With new startups coming out of Silicon Valley a mile a minute, it's hard to catch on to an idea that won't crash and burn; after all, there are only so many glorified versions of Bejeweled one can play before it becomes monotonous. The same goes for social media; realistically, how many times a day do we need to update different pictures, profiles and posts on Instagram, Facebook and Twitter before it becomes a chore akin to doing the dishes?
Orkut Buyukkokten, a former Google veteran of 10 years, hopes that his new social network "Hello" has staying power. Orkut, with the help of some hefty investments from investors -- including Google itself -- hopes to make a social network that changes the way social media is done, by having users share content almost exclusively through their specific interests and passions.
"My biggest passions are computers and people," Orkut told Tom's Hardware recently after a presentation on his new social network. "And I just want to connect people with their passions."
The sentiment seems genuine. Orkut's slight build belies his energy and enthusiasm, and though his presentation was rehearsed, he came off as genuinely excited about Hello.
He started off the presentation with a video, rife with young, white millennials who dance in slow motion and ride shopping carts seemingly in the middle of the desert. His description of the personality types -- these 100 "personas" -- and the gaming aspect of Hello felt convoluted and complicated. But we had yet to see the app itself.
The App (Yes, An App)
Hello combines the social networking structure of Facebook with the forever-scroll design of Twitter and Instagram, a karma point/karma decay system of Reddit, and the exclusivity of Google+, all while sticking its users in a game-like interface with points, coins, rewards and levels.
Hello integrates "gameification" into social media, but it's simultaneously rewarding in practice. The app allows you to give yourself something we would describe as "curated identity." After completing a 60-question test, you get one of 16 Meyer Briggs-like personalities, and then it seems to emulate The Sims 2 by giving you five "personas," which are essentially a Top 5 list of your interests.
Those five, though, have to be picked from a list of 100 predetermined interests. They range from simple (cat lover, outdoorsman) to the slightly more obscure and questionable (stripper and Burner [as in Burning Man]).
As you post more content and generate more likes, comments, and shares, you earn more "points" and can in a sense "level up," like one would in a video game. The cynical might say, does this devalue interaction with other people, by making it a game of points and rewards? Why does this add to the social media experience?
"I feel like you get caught in a loop [in other sites]," said Ashley Pengilly, the Hello Community Marketing Manager. "Other networks to me feel like a chore, I have to update them to update my family, but this makes it more fun and refreshing."
As users level up, they earn coins, and these coins can be used to boost posts to more visibility, or to post something in "incognito mode." These coins can also be purchased outside of the game, with actual currency.
As we stated previously, that all seems complex and convoluted; it took several paragraphs to even describe what Hello is, and how it works. It seems that the allure of and mechanisms to use a social network should be obvious and simple.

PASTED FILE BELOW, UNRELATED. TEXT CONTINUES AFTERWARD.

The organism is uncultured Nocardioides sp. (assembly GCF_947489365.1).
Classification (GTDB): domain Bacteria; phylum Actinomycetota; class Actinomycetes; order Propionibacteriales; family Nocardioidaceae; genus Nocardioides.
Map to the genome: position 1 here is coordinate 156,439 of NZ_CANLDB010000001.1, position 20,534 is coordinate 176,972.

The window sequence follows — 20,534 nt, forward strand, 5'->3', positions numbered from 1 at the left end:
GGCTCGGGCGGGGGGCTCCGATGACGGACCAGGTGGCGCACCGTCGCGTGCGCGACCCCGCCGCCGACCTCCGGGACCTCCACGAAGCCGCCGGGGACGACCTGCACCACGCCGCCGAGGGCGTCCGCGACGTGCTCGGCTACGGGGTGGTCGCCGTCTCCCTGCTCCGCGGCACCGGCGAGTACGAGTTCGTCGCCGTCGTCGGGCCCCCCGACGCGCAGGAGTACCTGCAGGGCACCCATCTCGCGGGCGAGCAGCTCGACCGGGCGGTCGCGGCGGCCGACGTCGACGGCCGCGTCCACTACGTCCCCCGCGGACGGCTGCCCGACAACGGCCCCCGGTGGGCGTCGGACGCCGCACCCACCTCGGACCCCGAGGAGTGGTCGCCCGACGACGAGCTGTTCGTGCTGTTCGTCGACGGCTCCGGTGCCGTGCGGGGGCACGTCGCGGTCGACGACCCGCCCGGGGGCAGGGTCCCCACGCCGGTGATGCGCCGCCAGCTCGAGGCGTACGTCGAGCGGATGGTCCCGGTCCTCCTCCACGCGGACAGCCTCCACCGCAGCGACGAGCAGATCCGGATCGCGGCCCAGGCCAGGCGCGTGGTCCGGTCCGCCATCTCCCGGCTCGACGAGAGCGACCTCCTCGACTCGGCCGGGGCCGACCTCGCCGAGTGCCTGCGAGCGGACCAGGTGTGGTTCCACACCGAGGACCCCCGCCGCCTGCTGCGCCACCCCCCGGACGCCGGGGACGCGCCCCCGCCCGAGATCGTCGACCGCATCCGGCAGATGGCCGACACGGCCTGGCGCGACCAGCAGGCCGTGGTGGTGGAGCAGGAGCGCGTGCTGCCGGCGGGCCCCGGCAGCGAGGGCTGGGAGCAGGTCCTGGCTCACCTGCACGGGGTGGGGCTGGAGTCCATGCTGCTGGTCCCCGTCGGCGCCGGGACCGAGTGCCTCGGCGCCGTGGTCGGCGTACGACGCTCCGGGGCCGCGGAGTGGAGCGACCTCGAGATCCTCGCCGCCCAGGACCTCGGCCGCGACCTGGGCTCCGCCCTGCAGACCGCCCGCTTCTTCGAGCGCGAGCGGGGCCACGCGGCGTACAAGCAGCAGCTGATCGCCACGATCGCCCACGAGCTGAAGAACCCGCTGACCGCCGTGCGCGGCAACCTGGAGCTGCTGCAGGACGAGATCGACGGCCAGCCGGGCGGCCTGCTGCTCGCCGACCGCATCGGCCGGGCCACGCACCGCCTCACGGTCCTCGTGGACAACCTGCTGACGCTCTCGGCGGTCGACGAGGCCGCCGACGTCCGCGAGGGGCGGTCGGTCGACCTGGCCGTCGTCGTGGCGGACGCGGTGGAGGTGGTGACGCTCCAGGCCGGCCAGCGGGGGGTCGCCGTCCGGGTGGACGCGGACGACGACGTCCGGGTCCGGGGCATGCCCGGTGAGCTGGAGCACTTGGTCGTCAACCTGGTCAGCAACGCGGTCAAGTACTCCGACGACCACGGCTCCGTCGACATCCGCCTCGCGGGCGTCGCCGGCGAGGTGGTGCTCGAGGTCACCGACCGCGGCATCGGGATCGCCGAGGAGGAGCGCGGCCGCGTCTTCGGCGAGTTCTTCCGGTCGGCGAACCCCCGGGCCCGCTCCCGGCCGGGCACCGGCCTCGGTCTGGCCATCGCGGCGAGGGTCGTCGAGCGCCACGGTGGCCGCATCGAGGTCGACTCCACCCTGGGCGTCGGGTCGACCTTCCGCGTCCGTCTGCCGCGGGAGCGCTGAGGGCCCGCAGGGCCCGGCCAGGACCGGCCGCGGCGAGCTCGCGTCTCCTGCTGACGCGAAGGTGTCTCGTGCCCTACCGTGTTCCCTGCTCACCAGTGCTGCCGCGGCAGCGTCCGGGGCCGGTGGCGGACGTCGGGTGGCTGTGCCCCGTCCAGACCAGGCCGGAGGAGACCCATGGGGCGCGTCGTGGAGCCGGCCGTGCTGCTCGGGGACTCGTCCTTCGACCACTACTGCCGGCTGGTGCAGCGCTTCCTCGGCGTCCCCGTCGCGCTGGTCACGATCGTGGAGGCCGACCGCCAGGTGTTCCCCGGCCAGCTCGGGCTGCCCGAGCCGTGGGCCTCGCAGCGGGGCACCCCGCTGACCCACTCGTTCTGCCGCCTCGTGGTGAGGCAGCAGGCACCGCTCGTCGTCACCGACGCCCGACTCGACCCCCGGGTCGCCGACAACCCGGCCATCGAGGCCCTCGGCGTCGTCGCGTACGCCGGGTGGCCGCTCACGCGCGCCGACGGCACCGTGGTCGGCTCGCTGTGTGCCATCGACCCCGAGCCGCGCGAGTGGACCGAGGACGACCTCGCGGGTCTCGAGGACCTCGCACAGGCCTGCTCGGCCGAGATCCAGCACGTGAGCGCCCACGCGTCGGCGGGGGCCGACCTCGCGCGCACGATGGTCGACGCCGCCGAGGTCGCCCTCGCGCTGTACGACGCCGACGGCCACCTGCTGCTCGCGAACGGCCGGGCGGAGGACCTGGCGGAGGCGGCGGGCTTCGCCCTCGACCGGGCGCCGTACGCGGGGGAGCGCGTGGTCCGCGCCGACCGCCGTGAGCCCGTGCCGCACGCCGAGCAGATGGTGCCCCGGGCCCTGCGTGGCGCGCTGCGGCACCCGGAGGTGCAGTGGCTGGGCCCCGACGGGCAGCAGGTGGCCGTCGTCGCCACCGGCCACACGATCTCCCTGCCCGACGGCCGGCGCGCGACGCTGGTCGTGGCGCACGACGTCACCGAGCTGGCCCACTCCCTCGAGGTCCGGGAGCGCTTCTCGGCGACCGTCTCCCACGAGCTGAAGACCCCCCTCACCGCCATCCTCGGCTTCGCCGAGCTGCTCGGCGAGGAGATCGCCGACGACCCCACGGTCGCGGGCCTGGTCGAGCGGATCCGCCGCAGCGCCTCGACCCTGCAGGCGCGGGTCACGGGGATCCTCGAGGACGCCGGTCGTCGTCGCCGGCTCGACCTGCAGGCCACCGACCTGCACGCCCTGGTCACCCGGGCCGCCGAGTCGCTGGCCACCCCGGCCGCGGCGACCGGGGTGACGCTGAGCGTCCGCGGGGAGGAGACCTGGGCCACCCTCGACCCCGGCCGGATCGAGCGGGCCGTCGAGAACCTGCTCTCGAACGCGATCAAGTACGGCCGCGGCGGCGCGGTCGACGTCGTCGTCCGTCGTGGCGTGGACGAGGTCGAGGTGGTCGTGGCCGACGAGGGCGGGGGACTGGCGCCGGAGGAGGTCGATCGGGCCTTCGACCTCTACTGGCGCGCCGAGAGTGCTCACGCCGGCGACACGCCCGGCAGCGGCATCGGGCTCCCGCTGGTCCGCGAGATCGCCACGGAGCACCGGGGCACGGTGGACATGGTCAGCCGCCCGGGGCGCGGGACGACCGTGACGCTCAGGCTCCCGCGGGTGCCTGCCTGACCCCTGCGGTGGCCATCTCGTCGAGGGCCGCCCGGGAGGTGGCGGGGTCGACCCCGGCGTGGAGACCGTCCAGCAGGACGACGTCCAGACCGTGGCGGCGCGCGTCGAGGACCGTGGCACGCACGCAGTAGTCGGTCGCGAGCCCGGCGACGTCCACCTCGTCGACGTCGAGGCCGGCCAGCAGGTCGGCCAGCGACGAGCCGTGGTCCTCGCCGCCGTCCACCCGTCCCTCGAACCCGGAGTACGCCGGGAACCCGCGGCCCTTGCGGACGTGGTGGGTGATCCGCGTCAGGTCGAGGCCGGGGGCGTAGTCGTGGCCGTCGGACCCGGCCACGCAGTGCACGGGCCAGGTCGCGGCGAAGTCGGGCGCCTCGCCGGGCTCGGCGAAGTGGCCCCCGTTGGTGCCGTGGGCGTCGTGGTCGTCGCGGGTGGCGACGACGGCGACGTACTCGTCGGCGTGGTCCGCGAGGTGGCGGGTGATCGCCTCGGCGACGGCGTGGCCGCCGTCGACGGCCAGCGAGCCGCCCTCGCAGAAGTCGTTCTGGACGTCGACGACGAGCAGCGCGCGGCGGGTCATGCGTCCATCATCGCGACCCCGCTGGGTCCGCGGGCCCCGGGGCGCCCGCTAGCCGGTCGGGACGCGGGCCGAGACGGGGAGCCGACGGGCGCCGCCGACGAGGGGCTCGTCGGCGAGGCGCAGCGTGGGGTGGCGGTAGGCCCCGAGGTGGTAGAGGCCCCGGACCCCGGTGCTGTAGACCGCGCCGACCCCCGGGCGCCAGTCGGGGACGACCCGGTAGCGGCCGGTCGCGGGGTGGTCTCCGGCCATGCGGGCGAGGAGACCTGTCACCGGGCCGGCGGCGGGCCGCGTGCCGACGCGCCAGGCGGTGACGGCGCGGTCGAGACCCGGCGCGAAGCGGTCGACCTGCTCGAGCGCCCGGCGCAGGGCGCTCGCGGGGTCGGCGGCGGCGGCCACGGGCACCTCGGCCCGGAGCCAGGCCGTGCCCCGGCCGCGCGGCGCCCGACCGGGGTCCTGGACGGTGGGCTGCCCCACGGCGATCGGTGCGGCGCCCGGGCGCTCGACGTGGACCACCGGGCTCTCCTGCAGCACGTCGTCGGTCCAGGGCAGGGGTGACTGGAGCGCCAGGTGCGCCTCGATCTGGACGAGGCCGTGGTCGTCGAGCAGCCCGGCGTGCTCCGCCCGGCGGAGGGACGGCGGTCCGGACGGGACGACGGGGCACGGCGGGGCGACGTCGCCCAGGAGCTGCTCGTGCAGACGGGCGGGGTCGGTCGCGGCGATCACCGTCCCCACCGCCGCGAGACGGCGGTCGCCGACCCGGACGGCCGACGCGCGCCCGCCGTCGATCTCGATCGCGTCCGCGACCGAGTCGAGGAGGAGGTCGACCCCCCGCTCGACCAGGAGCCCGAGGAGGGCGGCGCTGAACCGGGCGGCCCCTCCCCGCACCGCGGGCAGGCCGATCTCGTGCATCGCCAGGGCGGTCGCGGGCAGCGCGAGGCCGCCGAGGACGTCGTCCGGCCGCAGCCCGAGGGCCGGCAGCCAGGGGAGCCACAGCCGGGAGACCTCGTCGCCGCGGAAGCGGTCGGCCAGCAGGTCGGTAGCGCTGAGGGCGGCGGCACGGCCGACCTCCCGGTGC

However, the actual execution was wildly different from what the sparklers and shopping carts led me to believe on the commercial.
Despite the app lagging so much (which, to be fair, may have been because I only had the chance to toy with the app on an iPod touch instead of a more powerful iPhone, and also because the app is still in alpha), and the user tutorial being hidden in the Settings, I found myself actually having fun.
In the first three hours I posted three pictures, all on my "base" profile, and also in my "environmentalist," and "outdoorswoman" profiles. Although I had just two "friends" -- both of whom were Hello reps -- and one "follower," all three of my posts garnered over 10 "hearts" and quite a few comments. I even had a few messages from strangers, which to my surprise were not at all creepy. This level of interaction is more than I typically see from my Facebook account, where I have hundreds of friends, as opposed to just two or three.
One of the main issues with Hello is a glaring one; it's only available on iOS 8.0 or later, iPhone 3GS or above. It's also compatible with the iPod touch and the iPad, though the lag is impossible to ignore. Orkut views the absence of Android as the company's biggest weakness after launching on iOS at Ohio University and the University of Missouri, though they plan to launch the app on Android in the next month.
"In San Francisco, iPhone to Android is about 80/20," Orkut said. "In the Midwest, we've noticed it's more like 50/50."
And though it's technically called "hello.com" (a domain given to the company by Google), it's also not available for use via the Web, which seems to be another significant issue.
One may question the need for another social media network, especially one available in such a limited capacity, but Orkut's past with Google and Google's investment in the company lends it some credibility. Ideally, Hello could fill a niche that is a mixture of anonymity, popularity and interest-based communication in social media, but the question Orkut and his team faces is whether or not that niche is big enough to make the new endeavor successful.